Sukkot is observed in two primary ways. We build sukkot, temporary booths, and spend as much time as possible in them, eating in them and even sleeping in them. These sukkot must capture the temporary quality of our ancient dwelling places. No home was viewed as permanent. All were way stations on our millennial journey of return to the land of Israel. We must be able to view the stars and especially the bright, fall harvest moon through the roof’s lattice. This suggested the impermanence of our lives. Nothing is forever. The wind and rain can sometimes sting our faces. Life sometimes brings tears.
Second we take the lulav and etrog in our hands and wave them in six directions: east, south, west, north, up and down. We do so in remembrance of the Torah’s command: “…You shall take the product of hadar trees (etrog), branches of palm trees, boughs of myrtle trees, and willows of the brook, and you shall rejoice before the Lord your God seven days.” (Leviticus 23:40) It is entirely possible that this ritual was an ancient Jewish rain dance given that the rainy season begins in Israel at this time. Nonetheless we reinterpret its meaning and import. We celebrate that God is everywhere, a protecting shelter all around us. We affirm this by shaking these four species in six directions.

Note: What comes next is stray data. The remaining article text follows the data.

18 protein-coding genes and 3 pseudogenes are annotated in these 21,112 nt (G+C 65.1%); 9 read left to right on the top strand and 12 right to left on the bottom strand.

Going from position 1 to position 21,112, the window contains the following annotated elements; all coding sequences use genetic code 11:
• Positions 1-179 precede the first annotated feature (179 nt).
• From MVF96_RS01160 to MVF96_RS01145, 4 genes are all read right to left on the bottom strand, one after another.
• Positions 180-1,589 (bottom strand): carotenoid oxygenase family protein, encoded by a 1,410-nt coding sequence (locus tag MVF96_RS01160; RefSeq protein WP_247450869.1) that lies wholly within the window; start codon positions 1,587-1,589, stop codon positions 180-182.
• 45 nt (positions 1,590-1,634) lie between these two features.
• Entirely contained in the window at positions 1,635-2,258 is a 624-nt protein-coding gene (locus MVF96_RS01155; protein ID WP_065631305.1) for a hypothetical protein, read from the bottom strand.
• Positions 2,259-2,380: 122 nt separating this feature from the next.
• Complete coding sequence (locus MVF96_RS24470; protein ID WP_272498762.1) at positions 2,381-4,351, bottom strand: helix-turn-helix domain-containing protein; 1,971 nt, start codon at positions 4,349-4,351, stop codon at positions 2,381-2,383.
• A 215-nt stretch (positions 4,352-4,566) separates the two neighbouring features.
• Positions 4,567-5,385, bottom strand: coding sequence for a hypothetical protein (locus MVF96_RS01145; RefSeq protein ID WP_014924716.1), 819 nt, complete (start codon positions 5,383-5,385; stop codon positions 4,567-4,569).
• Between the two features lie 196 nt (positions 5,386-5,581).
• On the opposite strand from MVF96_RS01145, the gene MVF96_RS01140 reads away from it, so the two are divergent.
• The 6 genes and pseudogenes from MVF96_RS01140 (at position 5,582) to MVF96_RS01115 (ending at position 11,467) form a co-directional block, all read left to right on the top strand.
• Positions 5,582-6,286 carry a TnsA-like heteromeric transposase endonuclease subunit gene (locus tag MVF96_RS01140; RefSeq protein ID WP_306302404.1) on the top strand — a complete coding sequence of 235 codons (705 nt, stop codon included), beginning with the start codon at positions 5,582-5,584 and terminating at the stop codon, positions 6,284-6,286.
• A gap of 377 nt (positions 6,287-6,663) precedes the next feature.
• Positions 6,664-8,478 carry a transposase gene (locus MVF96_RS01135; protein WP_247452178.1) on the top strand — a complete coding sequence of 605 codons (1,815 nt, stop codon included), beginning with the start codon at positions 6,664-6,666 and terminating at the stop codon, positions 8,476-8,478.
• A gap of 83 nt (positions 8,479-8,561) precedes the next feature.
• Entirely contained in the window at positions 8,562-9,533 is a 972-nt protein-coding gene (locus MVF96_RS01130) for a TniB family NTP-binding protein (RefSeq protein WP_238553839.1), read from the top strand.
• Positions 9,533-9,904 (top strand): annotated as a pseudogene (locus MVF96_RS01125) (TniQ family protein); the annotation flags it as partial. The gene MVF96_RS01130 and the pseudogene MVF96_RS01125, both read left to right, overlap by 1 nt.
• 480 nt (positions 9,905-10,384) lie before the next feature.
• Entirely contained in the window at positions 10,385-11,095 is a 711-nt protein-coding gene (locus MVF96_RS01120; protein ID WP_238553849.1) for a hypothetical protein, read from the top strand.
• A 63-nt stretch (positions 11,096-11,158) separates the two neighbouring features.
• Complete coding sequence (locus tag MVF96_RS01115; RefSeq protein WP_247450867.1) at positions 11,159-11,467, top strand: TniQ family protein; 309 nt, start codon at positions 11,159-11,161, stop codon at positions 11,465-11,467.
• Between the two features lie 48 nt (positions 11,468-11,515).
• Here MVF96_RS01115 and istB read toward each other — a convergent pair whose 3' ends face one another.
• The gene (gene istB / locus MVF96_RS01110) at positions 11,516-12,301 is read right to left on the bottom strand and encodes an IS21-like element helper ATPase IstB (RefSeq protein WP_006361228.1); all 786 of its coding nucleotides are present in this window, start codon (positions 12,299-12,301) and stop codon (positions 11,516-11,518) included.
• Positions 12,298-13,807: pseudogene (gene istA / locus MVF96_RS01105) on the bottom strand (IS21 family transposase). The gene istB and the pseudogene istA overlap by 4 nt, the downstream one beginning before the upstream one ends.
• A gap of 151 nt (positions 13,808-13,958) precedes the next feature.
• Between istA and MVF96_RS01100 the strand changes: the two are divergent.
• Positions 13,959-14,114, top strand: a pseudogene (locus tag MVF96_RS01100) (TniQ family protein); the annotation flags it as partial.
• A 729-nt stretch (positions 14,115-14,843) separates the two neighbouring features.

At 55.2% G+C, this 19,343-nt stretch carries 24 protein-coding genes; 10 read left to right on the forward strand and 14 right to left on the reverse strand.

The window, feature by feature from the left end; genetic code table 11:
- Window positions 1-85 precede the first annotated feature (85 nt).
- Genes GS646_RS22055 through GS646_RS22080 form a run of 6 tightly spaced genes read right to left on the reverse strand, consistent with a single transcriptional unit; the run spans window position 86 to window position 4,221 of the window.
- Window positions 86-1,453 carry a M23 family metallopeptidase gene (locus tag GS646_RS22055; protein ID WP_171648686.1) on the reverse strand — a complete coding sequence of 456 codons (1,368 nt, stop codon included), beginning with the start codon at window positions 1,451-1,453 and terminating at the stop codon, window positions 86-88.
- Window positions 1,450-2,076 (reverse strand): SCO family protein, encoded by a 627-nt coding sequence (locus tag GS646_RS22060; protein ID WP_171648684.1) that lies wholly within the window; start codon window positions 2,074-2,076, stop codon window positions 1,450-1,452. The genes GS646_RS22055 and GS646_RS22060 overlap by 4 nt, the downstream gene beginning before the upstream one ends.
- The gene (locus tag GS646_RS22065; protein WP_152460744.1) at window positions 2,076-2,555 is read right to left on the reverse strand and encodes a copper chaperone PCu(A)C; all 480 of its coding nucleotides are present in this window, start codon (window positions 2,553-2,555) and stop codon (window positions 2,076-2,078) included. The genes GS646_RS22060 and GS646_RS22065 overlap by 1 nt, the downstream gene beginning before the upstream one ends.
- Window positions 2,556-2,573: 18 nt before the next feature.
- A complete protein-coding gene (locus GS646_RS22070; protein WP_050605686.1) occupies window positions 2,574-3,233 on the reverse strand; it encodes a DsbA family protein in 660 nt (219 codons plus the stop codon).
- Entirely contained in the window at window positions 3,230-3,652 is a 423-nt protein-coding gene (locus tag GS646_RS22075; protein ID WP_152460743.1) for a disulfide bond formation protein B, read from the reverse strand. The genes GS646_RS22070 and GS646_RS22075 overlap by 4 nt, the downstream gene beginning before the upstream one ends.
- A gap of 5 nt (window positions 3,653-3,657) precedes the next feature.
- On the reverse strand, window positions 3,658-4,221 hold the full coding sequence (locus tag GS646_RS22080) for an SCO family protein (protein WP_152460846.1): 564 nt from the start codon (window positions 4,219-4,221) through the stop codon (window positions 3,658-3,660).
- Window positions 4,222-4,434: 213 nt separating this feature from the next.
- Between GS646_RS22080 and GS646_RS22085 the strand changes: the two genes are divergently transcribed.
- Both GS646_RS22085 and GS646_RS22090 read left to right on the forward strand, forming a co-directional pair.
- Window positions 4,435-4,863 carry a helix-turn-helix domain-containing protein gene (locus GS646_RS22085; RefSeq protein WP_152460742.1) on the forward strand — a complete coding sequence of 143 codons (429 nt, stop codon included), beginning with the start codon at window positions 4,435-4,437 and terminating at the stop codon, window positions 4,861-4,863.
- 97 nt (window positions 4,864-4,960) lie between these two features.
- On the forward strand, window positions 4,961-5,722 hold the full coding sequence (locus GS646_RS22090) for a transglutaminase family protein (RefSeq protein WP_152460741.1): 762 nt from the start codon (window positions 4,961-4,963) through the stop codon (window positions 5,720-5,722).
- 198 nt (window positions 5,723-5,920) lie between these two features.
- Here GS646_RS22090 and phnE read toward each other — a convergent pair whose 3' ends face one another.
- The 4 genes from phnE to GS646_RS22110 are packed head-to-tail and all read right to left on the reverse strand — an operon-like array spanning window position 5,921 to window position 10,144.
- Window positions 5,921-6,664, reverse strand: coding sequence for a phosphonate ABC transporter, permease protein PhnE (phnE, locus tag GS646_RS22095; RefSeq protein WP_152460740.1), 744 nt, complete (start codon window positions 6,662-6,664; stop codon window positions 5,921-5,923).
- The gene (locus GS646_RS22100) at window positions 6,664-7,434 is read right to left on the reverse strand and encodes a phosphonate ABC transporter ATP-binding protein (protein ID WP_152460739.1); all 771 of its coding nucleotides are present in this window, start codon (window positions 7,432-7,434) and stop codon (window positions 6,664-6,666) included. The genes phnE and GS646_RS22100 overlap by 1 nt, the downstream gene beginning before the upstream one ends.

The lulav is constructed of one palm frond, two willow branches, and three myrtle twigs. It is taken together with the etrog, an oversized and sweet smelling lemon. The ancient rabbis offer this interpretation of these four species. The etrog has both taste and smell. It symbolizes people in our community who do both good deeds and study Torah. The palm has taste but no smell. It symbolizes people who perform good deeds but do not study Torah. The myrtle has smell but no taste. It represents people who study Torah but do not perform good deeds. And the willow has no smell and no taste. It represents people who do not study Torah and do not perform good deeds.
A community has all kinds of people. We hold all four species together in our hands. We are bound together. We can’t say, “I only want to be with people who take Torah seriously. I only want to be a part of group that does good deeds.” We can’t say as well, “I only want to be with people who are like me. I only want a group that looks and acts like me.”
A community has all kinds of people. Some are the closest of friends. Some feel distant. But we are only strong when we hold each other tight. We are only one when we are bound together like the disparate species of the lulav and etrog.
A community has all kinds of people. We need each other more than we care to admit.